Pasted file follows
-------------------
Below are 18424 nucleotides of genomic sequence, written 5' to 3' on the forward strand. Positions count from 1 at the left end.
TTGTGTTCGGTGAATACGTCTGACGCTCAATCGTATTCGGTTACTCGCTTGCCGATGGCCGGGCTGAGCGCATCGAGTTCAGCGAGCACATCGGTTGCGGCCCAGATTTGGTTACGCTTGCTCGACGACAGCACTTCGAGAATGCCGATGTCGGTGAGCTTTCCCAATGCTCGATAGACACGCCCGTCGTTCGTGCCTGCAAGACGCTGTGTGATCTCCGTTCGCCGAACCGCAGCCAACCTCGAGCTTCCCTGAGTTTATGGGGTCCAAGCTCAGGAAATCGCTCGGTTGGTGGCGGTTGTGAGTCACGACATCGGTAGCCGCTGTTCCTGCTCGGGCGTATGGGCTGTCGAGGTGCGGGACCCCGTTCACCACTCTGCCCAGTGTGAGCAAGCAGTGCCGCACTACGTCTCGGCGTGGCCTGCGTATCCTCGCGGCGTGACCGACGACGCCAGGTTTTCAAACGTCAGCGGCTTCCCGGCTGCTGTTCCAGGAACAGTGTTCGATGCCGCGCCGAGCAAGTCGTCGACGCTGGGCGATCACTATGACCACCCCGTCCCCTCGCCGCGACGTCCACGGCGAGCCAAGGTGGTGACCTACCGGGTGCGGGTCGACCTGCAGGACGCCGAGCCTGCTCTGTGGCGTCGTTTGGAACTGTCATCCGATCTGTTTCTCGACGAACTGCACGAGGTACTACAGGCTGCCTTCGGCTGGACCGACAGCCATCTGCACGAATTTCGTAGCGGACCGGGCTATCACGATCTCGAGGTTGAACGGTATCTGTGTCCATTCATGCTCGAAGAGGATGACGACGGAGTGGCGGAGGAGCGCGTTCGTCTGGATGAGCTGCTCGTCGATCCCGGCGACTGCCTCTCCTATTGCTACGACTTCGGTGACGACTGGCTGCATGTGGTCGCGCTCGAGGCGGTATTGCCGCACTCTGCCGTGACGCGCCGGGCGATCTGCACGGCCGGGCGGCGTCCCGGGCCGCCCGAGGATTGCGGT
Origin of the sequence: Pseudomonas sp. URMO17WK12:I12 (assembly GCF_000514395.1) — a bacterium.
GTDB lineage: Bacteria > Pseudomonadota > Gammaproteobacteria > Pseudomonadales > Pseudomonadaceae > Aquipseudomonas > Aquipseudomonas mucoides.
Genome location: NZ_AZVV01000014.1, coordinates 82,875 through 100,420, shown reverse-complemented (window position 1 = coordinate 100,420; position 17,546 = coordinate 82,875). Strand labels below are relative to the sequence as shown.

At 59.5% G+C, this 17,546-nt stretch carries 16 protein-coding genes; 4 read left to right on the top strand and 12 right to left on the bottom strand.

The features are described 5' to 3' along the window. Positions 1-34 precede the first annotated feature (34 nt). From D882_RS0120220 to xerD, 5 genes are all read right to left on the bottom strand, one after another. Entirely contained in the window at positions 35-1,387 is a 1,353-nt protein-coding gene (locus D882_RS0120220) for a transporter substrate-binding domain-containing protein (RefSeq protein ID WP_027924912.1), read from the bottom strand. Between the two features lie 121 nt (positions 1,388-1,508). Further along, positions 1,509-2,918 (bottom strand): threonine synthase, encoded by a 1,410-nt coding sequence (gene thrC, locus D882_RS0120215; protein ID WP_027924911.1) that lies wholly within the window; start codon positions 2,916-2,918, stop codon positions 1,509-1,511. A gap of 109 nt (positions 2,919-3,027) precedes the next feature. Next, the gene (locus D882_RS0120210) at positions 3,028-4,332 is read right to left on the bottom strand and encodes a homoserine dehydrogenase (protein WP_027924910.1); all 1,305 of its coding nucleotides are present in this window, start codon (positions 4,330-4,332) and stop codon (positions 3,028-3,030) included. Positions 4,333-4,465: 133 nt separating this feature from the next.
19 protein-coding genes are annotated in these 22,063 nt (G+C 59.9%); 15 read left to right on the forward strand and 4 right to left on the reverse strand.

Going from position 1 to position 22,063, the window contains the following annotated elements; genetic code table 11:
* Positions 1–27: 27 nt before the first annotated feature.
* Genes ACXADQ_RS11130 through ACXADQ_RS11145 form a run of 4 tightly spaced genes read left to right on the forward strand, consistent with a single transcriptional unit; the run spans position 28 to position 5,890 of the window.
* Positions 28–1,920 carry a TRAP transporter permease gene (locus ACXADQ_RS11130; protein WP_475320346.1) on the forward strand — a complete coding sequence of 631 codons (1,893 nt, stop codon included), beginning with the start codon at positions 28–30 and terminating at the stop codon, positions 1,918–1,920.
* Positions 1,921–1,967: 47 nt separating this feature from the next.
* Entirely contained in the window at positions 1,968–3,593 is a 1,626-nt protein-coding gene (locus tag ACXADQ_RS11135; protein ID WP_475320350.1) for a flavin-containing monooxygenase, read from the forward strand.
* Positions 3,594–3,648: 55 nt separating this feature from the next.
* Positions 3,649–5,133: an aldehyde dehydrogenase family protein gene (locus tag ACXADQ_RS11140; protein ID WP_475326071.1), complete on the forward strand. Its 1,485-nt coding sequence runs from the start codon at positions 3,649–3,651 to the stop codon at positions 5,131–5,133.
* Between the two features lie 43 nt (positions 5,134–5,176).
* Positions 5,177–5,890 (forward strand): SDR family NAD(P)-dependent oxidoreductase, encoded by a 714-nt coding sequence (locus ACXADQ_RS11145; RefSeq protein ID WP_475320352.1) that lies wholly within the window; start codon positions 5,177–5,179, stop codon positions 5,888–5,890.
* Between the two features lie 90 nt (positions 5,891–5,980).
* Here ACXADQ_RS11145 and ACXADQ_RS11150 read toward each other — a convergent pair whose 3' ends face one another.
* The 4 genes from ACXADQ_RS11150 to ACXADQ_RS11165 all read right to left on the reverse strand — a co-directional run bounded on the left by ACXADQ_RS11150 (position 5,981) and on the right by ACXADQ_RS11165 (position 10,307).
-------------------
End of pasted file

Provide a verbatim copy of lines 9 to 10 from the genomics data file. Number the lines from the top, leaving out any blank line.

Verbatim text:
Going from position 1 to position 22,063, the window contains the following annotated elements; genetic code table 11:
* Positions 1–27: 27 nt before the first annotated feature.